Priceless: The Author-Reader Bond
of us vividly recall a book that touched our lives, whether as young adults or
at a crucial moment later in life. The moment makes us feel a special kinship
with the author. It’s a meeting of minds, even of souls. It’s a bond, and a
potent one. (Painting above by Daniel F. Gerhartz.)
Any author will tell you it’s a happy day when a reader gets in touch to say
how much the author’s book has meant to them. Sometimes the message is moving,
like the museum curator in Yarmouth, England who wrote to tell me that The
Queen’s Lady helped him as he mourned the death of his father.
Sometimes the message brings a laugh, like the lady
who cheerfully told me she got The Queen’s Captive from the library
because she remembered having loved a similar book – and then realized, as she
was enjoying The Queen’s Captive, that this was the very book she had
read and loved!
Here are three readers whose messages about my historical thrillers were
Years ago I was in England researching The Queen’s Lady and spent a day
exploring Hever Castle in Kent. This was the home of the Boleyn family, and
Henry VIII came here to court Anne. That tempestuous affair changed the course
of England’s history.
I strolled the grounds in a happy haze of imagination, I picked up an acorn.
What a lovely feeling to hold in my hand something living from the so-called
“dead” past. I squirreled the acorn away in my pocket and brought it
home to Canada, and it sat on my desk beside my computer, a sweet reminder of
its place of birth as I wrote The Queen’s Lady. The acorn was still on
my desk when I wrote The King’s Daughter. It had become a touchstone
that spirited me back to the Tudor world. I was very fond of it.
Then my husband and I moved, and in the shuffle the little acorn got lost.
A few months later I got a cheery email from a reader telling me he was on his
way to England for an Anne Boleyn Tour during which he would be visiting Hever
Castle. There would be dinners in the Great Hall where Henry and Anne ate, plus
lectures, plays, and demonstrations – “A once in a lifetime experience,” he
said. I replied to wish him a happy trip and told him about my acorn. He is a
retired air force colonel and lives in Tennessee.
Four weeks later a small package arrived in my mailbox. It was from the
Colonel. Inside was a note: “I looked for an acorn to replace the one you lost
but couldn’t find one. I did get you this.” Nestled under the note was a pine cone.
He had scoured the Hever grounds for it. “It’s from the area where Henry
courted Anne, according to the castle staff,” wrote the Colonel.
was so touched. In the following years the pine cone had pride of place on my desk beside my computer
as I wrote six more books in the “Thornleigh Saga” series. Thank you, Colonel, for what you gave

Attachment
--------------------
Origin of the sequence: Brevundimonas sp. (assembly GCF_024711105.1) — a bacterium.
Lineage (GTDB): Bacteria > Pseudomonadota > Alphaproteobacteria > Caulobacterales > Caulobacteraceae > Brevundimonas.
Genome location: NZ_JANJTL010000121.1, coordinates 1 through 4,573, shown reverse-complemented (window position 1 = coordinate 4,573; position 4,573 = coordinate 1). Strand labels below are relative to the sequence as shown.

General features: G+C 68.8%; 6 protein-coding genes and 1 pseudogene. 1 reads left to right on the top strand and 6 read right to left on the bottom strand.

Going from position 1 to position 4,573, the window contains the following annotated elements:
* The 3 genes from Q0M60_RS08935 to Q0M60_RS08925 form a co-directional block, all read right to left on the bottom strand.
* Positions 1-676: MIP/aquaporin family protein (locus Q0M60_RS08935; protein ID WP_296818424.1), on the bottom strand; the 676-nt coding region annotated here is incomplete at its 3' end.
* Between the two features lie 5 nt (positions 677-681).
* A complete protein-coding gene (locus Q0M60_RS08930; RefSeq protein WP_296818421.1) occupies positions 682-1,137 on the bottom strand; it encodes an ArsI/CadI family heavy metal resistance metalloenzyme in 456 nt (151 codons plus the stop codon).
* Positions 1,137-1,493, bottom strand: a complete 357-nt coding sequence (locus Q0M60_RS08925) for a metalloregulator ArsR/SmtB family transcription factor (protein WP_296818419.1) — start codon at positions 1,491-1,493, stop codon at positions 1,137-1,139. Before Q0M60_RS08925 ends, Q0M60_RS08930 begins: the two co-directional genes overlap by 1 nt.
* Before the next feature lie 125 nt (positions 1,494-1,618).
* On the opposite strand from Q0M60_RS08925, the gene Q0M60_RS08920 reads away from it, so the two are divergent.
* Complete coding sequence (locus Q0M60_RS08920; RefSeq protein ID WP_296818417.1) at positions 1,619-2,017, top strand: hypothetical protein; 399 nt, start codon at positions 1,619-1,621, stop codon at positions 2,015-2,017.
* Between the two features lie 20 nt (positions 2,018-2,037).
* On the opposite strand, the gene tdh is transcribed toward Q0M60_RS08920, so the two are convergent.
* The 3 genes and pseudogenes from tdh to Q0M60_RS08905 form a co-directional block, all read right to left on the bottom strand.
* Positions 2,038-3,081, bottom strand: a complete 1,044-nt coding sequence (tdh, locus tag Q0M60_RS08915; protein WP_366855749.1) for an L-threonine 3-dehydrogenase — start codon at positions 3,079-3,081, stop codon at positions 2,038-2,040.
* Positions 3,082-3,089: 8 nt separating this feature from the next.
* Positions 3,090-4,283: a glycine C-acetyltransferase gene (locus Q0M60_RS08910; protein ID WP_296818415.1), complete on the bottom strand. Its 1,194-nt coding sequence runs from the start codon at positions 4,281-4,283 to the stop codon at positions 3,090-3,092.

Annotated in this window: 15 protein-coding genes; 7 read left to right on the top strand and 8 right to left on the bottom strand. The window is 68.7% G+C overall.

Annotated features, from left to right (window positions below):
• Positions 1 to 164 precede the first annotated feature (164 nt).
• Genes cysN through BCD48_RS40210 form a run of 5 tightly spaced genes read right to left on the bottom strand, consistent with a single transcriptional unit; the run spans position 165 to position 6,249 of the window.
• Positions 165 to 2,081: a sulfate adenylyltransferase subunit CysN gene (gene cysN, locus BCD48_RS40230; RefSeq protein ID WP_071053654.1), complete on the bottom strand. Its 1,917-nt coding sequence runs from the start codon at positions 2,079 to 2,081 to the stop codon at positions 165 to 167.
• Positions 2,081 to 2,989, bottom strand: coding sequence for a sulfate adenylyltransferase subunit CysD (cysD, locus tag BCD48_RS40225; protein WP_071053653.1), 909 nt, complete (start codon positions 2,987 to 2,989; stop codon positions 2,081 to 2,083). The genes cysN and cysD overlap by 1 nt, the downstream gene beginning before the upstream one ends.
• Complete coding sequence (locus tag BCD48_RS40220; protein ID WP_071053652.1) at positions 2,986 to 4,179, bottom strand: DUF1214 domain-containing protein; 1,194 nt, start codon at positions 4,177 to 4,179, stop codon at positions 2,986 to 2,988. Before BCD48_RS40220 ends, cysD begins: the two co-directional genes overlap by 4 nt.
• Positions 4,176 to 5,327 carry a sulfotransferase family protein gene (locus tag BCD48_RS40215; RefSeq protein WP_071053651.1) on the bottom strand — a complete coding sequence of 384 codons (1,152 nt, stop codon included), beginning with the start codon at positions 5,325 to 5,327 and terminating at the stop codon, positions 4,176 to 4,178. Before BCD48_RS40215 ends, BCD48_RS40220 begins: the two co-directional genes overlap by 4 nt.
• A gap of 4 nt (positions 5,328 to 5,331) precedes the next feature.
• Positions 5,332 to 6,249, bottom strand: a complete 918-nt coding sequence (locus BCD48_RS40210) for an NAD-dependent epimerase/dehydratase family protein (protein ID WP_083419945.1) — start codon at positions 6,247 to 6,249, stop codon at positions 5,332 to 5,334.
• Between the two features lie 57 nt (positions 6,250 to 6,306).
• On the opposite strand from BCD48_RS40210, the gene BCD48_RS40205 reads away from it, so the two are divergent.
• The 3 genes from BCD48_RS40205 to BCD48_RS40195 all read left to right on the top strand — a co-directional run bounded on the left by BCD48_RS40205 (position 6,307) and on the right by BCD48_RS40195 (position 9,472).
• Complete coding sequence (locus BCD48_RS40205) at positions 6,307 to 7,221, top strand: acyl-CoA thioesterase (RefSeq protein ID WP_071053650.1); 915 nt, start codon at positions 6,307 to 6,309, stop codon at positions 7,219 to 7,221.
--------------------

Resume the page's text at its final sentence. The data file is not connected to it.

me. A once in a lifetime experience.
A music educator in Ontario emailed me
with praise about my books and told me she was part of a sewing club of about
three dozen ladies who get together at a shop with the delightful name The
Enchanted Needle. She said they were working on Tudor period sewing techniques,
and she attached images of historic Tudor-era embroidery. Now, I know little
about sewing, but I know beauty when I see it, and these works were stunning.
As she waxed lyrical about bygone sewing techniques like “stumpwork”
and “Assisi,” “blackwork” and “bargello,”
“cross-stitching” and “the morphing power of color,” I
could only, in ignorance, try to keep up, but when she said my books inspired
her in this Tudor-era needlework I was moved again by how glorious and various
are the connections between author and reader.
That’s what I’ll call him, the gangly kid who showed up at a public
reading I did from The Queen’s Gamble and listened so intensely. He
looked about fourteen, the only person there who was so young. After the
reading I saw him at the edge of the knot of people I was chatting with. The
others all asked lively questions, but he said nothing. He looked like he
wanted to, but he never took a step nearer. When I finished talking to the
people, I noticed the boy was gone.
About a week later I found a package in my mailbox: a slender book and a note.
The writer of the note said he’d been at the reading, and was a high school
student who loved history, and he hoped to one day be a history teacher. My
novels were his favorites, he said. The book he’d enclosed was The Bloody
Tower by Valerie Wilding, a young adult novel in the form of a Tudor girl’s
diary. It had meant a lot to him, he said, so he wanted to
share it with me.
There, now I’ve shared it with you. That’s what the writer-reader bond is. We
share what moves us. And that connection is what makes the writer’s work a joy.
Kyle is the author of the bestselling Thornleigh Saga series of
historical thrillers (“Riveting Tudor drama” – USA Today) and of acclaimed
Over half a million copies of her books have been sold.
Her latest book
is The Man from Spirit Creek, a novel of suspense.
Barbara has taught
hundreds of writers in her online classes and many have become award-winning authors. Page-Turner, her popular how-to book for writers, is available in print,
e-book, and audiobook. Visit Barbara at www.BarbaraKyle.com